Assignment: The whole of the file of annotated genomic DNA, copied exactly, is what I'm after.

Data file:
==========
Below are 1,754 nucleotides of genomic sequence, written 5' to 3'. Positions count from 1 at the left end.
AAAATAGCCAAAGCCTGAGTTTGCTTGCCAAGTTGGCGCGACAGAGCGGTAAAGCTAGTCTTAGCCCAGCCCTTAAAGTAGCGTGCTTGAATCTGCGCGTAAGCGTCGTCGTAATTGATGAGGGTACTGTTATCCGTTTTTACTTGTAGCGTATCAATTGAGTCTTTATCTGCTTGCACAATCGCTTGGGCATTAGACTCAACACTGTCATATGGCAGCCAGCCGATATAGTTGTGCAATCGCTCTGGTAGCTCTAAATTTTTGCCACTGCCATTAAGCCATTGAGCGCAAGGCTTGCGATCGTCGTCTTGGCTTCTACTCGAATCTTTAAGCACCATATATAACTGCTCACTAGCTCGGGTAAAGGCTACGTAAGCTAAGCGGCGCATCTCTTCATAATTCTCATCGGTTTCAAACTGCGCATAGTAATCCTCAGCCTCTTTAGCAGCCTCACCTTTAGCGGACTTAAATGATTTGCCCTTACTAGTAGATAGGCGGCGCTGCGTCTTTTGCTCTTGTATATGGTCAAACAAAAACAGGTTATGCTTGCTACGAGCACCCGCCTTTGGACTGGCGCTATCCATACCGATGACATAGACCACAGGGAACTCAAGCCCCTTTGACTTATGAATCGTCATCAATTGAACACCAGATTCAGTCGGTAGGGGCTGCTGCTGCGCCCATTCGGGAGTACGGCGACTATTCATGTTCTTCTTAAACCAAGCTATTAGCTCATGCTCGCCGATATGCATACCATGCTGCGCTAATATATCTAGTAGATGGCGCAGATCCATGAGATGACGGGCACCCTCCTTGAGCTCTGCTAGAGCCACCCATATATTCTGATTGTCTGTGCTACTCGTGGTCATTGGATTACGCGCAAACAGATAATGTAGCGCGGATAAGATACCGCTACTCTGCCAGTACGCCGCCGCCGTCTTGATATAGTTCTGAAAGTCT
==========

Below are 1,754 nucleotides of genomic sequence, written 5' to 3'. Positions count from 1 at the left end.
AAAATAGCCAAAGCCTGAGTTTGCTTGCCAAGTTGGCGCGACAGAGCGGTAAAGCTAGTCTTAGCCCAGCCCTTAAAGTAGCGTGCTTGAATCTGCGCGTAAGCGTCGTCGTAATTGATGAGGGTACTGTTATCCGTTTTTACTTGTAGCGTATCAATTGAGTCTTTATCTGCTTGCACAATCGCTTGGGCATTAGACTCAACACTGTCATATGGCAGCCAGCCGATATAGTTGTGCAATCGCTCTGGTAGCTCTAAATTTTTGCCACTGCCATTAAGCCATTGAGCGCAAGGCTTGCGATCGTCGTCTTGGCTTCTACTCGAATCTTTAAGCACCATATATAACTGCTCACTAGCTCGGGTAAAGGCTACGTAAGCTAAGCGGCGCATCTCTTCATAATTCTCATCGGTTTCAAACTGCGCATAGTAATCCTCAGCCTCTTTAGCAGCCTCACCTTTAGCGGACTTAAATGATTTGCCCTTACTAGTAGATAGGCGGCGCTGCGTCTTTTGCTCTTGTATATGGTCAAACAAAAACAGGTTATGCTTGCTACGAGCACCCGCCTTTGGACTGGCGCTATCCATACCGATGACATAGACCACAGGGAACTCAAGCCCCTTTGACTTATGAATCGTCATCAATTGAACACCAGATTCAGTCGGTAGGGGCTGCTGCTGCGCCCATTCGGGAGTACGGCGACTATTCATGTTCTTCTTAAACCAAGCTATTAGCTCATGCTCGCCGATATGCATACCATGCTGCGCTAATATATCTAGTAGATGGCGCAGATCCATGAGATGACGGGCACCCTCCTTGAGCTCTGCTAGAGCCACCCATATATTCTGATTGTCTGTGCTACTCGTGGTCATTGGATTACGCGCAAACAGATAATGTAGCGCGGATAAGATACCGCTACTCTGCCAGTACGCCGCCGCCGTCTTGATATAGTTCTGAAAGTCT